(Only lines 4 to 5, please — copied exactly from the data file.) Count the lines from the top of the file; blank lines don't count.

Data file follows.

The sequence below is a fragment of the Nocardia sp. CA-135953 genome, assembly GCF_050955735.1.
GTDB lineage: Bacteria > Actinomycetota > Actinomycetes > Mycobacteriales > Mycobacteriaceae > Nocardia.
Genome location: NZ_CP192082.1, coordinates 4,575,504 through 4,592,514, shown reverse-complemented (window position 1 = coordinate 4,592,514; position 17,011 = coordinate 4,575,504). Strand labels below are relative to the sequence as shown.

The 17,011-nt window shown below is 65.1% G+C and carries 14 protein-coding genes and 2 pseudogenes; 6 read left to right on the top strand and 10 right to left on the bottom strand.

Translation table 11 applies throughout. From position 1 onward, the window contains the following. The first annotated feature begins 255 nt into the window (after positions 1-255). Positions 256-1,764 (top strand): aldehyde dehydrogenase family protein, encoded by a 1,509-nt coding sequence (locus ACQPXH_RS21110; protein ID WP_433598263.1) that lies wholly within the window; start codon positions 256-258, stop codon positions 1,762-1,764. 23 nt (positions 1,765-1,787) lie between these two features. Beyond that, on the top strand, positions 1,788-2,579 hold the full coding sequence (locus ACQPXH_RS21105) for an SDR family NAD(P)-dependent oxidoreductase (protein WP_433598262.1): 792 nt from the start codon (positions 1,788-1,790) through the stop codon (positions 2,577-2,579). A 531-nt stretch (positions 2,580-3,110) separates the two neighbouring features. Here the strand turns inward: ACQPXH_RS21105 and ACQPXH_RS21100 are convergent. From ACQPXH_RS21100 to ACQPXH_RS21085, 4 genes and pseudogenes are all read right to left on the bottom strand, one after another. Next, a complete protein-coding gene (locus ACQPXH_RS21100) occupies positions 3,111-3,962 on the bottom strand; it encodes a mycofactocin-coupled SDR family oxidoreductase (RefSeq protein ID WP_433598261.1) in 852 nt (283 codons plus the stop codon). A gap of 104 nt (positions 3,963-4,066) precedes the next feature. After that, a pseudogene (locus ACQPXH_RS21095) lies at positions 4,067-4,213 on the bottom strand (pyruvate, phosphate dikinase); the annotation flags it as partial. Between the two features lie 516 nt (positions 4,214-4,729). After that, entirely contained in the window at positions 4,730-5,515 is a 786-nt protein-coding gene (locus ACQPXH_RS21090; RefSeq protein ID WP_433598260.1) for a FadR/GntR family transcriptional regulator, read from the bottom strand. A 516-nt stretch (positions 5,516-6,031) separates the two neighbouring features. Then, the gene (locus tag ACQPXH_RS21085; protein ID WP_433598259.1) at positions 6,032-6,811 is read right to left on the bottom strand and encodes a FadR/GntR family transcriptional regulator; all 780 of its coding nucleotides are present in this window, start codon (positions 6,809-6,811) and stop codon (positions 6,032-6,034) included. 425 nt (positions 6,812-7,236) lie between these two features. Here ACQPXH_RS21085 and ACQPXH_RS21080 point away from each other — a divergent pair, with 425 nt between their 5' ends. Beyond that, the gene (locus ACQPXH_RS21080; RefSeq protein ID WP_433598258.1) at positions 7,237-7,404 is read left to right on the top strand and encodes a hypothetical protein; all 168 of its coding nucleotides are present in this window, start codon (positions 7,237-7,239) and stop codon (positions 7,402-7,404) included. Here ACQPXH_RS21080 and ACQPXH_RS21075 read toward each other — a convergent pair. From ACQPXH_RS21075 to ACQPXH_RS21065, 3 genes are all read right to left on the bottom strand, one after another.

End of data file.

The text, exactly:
The 17,011-nt window shown below is 65.1% G+C and carries 14 protein-coding genes and 2 pseudogenes; 6 read left to right on the top strand and 10 right to left on the bottom strand.

Translation table 11 applies throughout. From position 1 onward, the window contains the following. The first annotated feature begins 255 nt into the window (after positions 1-255). Positions 256-1,764 (top strand): aldehyde dehydrogenase family protein, encoded by a 1,509-nt coding sequence (locus ACQPXH_RS21110; protein ID WP_433598263.1) that lies wholly within the window; start codon positions 256-258, stop codon positions 1,762-1,764. 23 nt (positions 1,765-1,787) lie between these two features. Beyond that, on the top strand, positions 1,788-2,579 hold the full coding sequence (locus ACQPXH_RS21105) for an SDR family NAD(P)-dependent oxidoreductase (protein WP_433598262.1): 792 nt from the start codon (positions 1,788-1,790) through the stop codon (positions 2,577-2,579). A 531-nt stretch (positions 2,580-3,110) separates the two neighbouring features. Here the strand turns inward: ACQPXH_RS21105 and ACQPXH_RS21100 are convergent. From ACQPXH_RS21100 to ACQPXH_RS21085, 4 genes and pseudogenes are all read right to left on the bottom strand, one after another. Next, a complete protein-coding gene (locus ACQPXH_RS21100) occupies positions 3,111-3,962 on the bottom strand; it encodes a mycofactocin-coupled SDR family oxidoreductase (RefSeq protein ID WP_433598261.1) in 852 nt (283 codons plus the stop codon). A gap of 104 nt (positions 3,963-4,066) precedes the next feature. After that, a pseudogene (locus ACQPXH_RS21095) lies at positions 4,067-4,213 on the bottom strand (pyruvate, phosphate dikinase); the annotation flags it as partial. Between the two features lie 516 nt (positions 4,214-4,729). After that, entirely contained in the window at positions 4,730-5,515 is a 786-nt protein-coding gene (locus ACQPXH_RS21090; RefSeq protein ID WP_433598260.1) for a FadR/GntR family transcriptional regulator, read from the bottom strand. A 516-nt stretch (positions 5,516-6,031) separates the two neighbouring features. Then, the gene (locus tag ACQPXH_RS21085; protein ID WP_433598259.1) at positions 6,032-6,811 is read right to left on the bottom strand and encodes a FadR/GntR family transcriptional regulator; all 780 of its coding nucleotides are present in this window, start codon (positions 6,809-6,811) and stop codon (positions 6,032-6,034) included. 425 nt (positions 6,812-7,236) lie between these two features. Here ACQPXH_RS21085 and ACQPXH_RS21080 point away from each other — a divergent pair, with 425 nt between their 5' ends. Beyond that, the gene (locus ACQPXH_RS21080; RefSeq protein ID WP_433598258.1) at positions 7,237-7,404 is read left to right on the top strand and encodes a hypothetical protein; all 168 of its coding nucleotides are present in this window, start codon (positions 7,237-7,239) and stop codon (positions 7,402-7,404) included. Here ACQPXH_RS21080 and ACQPXH_RS21075 read toward each other — a convergent pair. From ACQPXH_RS21075 to ACQPXH_RS21065, 3 genes are all read right to left on the bottom strand, one after another.